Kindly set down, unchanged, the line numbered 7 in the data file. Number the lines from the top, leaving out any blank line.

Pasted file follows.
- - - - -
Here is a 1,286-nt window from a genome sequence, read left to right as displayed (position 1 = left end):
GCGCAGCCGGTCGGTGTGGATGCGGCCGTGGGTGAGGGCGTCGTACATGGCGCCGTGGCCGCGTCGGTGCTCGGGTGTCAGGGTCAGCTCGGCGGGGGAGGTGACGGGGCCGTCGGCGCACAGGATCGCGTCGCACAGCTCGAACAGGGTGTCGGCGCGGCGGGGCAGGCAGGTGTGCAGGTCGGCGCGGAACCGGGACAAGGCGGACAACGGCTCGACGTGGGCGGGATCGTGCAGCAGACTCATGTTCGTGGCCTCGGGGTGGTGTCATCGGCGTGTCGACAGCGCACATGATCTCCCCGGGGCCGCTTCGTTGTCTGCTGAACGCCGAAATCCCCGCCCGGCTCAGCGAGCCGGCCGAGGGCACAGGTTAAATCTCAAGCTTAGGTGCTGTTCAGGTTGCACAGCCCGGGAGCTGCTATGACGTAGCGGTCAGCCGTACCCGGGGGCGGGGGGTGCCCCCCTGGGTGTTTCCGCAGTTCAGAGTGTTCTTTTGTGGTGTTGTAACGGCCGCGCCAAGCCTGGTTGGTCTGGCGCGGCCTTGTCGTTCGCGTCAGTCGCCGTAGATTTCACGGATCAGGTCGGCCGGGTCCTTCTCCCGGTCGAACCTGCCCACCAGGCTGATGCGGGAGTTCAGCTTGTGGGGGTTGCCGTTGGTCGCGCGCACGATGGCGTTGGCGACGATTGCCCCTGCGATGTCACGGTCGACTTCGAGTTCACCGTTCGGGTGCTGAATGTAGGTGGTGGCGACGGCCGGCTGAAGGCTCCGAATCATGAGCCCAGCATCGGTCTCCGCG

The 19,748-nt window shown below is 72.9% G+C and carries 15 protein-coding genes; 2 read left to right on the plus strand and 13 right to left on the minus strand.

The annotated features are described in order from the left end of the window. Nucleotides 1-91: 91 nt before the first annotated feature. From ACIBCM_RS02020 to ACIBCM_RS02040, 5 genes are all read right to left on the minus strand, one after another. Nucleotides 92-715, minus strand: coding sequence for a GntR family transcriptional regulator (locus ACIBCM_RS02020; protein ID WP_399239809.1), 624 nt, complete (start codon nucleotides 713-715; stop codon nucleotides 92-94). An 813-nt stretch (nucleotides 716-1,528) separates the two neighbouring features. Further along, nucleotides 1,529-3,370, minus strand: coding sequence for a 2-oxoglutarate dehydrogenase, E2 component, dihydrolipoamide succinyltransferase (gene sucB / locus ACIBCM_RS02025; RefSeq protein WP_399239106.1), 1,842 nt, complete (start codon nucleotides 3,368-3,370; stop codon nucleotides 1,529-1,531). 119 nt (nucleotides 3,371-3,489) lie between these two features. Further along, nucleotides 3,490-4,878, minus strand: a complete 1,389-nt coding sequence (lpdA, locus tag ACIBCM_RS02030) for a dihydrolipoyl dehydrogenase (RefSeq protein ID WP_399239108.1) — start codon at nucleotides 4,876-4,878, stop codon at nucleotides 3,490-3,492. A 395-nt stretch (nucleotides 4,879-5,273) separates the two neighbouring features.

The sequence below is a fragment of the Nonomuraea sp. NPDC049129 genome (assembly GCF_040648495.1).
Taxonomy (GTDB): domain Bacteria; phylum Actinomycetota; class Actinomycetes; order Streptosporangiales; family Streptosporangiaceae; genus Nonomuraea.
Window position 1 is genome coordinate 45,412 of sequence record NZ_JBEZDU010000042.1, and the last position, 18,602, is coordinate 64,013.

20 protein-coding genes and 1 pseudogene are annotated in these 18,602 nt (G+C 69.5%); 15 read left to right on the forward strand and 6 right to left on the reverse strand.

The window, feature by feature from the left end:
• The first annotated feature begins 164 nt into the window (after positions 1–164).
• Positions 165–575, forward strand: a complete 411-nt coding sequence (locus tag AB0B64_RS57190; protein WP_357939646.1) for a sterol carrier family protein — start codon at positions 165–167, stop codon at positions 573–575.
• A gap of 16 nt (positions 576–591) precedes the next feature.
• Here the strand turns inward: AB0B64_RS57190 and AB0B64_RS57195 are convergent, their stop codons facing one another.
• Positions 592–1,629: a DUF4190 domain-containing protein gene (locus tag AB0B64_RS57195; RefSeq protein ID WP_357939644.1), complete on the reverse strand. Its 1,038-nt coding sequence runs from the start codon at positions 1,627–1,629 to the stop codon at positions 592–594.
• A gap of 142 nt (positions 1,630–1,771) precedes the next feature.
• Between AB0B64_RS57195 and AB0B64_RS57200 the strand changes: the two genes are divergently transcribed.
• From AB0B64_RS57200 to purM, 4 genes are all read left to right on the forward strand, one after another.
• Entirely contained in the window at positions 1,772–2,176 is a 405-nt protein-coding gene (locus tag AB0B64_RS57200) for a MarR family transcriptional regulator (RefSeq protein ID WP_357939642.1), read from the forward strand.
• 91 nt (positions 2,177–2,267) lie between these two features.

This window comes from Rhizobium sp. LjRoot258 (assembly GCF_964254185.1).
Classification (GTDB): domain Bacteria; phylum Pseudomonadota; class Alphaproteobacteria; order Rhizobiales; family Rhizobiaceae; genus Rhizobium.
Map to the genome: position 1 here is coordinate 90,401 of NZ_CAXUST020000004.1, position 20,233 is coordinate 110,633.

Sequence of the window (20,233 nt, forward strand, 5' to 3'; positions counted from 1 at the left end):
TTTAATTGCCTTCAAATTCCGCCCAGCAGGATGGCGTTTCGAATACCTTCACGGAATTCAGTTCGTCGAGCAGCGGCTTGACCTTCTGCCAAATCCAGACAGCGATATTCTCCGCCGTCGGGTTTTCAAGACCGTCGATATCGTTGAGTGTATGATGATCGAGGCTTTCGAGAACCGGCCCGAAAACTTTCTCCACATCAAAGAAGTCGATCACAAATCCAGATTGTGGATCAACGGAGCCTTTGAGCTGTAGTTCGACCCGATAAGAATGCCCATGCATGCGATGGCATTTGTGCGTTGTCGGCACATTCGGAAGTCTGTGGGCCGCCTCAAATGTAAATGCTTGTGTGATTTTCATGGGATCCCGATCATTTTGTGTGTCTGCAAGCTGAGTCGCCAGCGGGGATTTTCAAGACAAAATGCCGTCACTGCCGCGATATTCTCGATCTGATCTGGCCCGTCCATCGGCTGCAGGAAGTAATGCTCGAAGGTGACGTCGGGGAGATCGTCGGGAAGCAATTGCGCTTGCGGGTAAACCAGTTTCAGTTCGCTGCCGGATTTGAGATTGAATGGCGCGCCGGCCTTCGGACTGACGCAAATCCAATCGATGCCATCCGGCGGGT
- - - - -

Window position 1 is genome coordinate 45,412 of sequence record NZ_JBEZDU010000042.1, and the last position, 18,602, is coordinate 64,013.